Breeds Targeted By Media When Dog Bite Report Released
Study highlights need for generic dog control laws
By: Patti Strand Date: 01/8/2012 Category: | Canine Issues |
In mid-September, the Journal of the American Veterinary Medical Association published a report on dog bite fatalities1 that placed the Rottweiler at the top of the list for deaths in 1997-98, a position the breed and its mixes have held since the 1993-94 figures were released. In spite of the study's conclusion that fatal attacks "should not be the primary factor driving public policy concerning dangerous dogs" and that concentrating on dog bite fatalities does not address the serious problem of non-fatal dog bites, most print and television media picked up only on the breed-specific aspect of the work and tagged Rottweilers as even more dangerous or vicious than pit bulls.
In reporting only the narrow breed-specific aspects of the study, the media missed the following details in the report, details that present opportunities for reducing the millions of dog bites that occur each year through public education, dog training classes, strictly enforced dog control laws, and other efforts.
- Five deaths involved unrestrained dogs off the owner's property;
- 18 involved dogs on the owner's property but unrestrained;
- Three involved restrained dogs on the owner's property; and
- One involved a restrained dog off the owner's property.
The study also noted that 60 percent of the attacks off the owner's property involved more than one dog.
Of the 27 people who died from dog bites, 13 of the 19 children were less than five years old, and five of the eight adults were 70 years old or older.
Fatal bites should not drive animal control laws
The study noted that
- fatal dog bites are a miniscule part of the problem;2
- fatal bites have remained relatively constant since 19793, but non-fatal bites4 have soared; and
- fatal bites are extremely rare, but many communities use the apparent breed-specific numbers when considering local animal control laws.
The authors said that many factors influence a dog's propensity to bite, including heredity; sex; socialization and training; medial and mental health; reproductive status; quality of ownership and supervision; and victim behavior, and that education and generic dangerous dog laws are alternatives to breed-specific laws.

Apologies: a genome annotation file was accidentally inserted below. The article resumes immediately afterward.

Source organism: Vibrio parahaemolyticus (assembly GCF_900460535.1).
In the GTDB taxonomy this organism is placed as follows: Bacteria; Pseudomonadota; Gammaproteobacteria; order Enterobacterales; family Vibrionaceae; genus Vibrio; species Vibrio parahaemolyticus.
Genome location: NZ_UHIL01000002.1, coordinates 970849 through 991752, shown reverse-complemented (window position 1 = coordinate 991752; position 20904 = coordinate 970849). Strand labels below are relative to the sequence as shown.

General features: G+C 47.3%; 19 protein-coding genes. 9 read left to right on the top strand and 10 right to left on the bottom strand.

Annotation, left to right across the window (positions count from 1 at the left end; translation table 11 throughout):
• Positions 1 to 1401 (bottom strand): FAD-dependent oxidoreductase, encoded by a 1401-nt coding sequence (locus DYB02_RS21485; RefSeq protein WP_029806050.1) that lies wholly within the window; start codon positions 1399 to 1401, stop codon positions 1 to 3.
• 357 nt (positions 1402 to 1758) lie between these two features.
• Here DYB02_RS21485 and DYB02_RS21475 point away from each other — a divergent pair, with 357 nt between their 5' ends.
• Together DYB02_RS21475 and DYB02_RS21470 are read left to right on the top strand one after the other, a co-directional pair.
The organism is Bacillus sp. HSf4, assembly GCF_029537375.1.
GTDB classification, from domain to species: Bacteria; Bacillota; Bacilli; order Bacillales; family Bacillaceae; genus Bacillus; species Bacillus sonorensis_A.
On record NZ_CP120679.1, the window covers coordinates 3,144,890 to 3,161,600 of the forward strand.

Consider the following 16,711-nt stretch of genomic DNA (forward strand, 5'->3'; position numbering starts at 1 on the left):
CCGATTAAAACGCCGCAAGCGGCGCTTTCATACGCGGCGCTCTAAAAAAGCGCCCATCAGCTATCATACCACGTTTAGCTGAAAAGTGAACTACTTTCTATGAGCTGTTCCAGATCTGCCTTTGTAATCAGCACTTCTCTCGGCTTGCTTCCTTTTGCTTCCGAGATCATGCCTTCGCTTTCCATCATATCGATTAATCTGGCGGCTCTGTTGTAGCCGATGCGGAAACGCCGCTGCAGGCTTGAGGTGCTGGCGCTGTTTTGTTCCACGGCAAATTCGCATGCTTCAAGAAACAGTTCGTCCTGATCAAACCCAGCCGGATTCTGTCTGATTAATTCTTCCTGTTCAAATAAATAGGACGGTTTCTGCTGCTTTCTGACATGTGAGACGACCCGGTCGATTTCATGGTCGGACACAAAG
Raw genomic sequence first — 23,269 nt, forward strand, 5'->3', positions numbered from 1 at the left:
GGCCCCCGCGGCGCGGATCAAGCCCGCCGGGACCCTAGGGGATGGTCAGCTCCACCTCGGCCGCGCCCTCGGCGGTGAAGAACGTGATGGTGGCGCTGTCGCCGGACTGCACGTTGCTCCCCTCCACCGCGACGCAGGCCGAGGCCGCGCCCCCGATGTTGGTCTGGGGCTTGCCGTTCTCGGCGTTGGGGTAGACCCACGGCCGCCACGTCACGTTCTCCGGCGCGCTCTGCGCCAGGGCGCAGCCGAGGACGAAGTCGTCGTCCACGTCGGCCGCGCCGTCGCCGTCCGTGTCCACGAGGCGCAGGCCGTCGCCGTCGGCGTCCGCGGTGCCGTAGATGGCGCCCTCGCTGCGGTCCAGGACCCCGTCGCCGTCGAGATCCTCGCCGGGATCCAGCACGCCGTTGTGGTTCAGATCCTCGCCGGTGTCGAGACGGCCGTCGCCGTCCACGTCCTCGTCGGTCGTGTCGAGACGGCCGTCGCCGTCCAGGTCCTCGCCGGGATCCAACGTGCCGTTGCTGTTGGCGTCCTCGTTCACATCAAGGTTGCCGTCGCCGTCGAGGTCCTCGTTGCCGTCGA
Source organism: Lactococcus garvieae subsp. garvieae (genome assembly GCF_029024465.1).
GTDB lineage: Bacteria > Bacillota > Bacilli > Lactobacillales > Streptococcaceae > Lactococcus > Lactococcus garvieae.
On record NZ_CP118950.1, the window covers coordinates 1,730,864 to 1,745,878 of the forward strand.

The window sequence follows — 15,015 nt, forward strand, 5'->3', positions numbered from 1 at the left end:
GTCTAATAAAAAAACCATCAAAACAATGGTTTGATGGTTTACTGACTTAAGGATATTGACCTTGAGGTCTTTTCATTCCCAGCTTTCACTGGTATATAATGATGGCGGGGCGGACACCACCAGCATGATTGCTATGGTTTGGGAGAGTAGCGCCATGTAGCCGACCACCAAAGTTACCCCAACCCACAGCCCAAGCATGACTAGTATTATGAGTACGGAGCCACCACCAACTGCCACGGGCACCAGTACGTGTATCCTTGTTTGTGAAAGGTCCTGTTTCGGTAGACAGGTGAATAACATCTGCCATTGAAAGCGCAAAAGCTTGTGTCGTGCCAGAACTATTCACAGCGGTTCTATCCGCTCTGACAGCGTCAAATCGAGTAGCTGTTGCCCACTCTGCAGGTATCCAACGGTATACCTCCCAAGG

The study noted several practical consequences of breed-specific ordinances:
- Difficulty in identifying breeds;
- Confusion of mixed breed owners about whether their dogs are covered;
- Reliance on subjective observations to identify individual dogs;
- Vague descriptions of covered breeds or mixes;
- Owners who want tough dogs will simply turn to other breeds or mixes.
"From a scientific point of view, we are unaware of any formal evaluation of the effectiveness of breed-specific legislation in preventing fatal or non-fatal dog bites," the authors wrote. "An alternative to breed-specific legislation is to regulate individual dogs and owners on the basis of their behavior. ... Generic non-breed-specific dangerous dog laws can be enacted that place primary responsibility for a dog's behavior on the owner regardless of the dog's breed."
Finally, the study noted that evaluation of the effectiveness of various public and private policies is necessary to determine which ones work to reduce dog bites. In particular, it suggested that since only one fatal attack in 1997-98 involved a confined dog on its owner's property, regulations that restrict or prohibit fences altogether might actually increase the opportunities for children to interact with dogs and thus increase chances for attacks.
About The Author
All Authors Of This Article: | Patti Strand |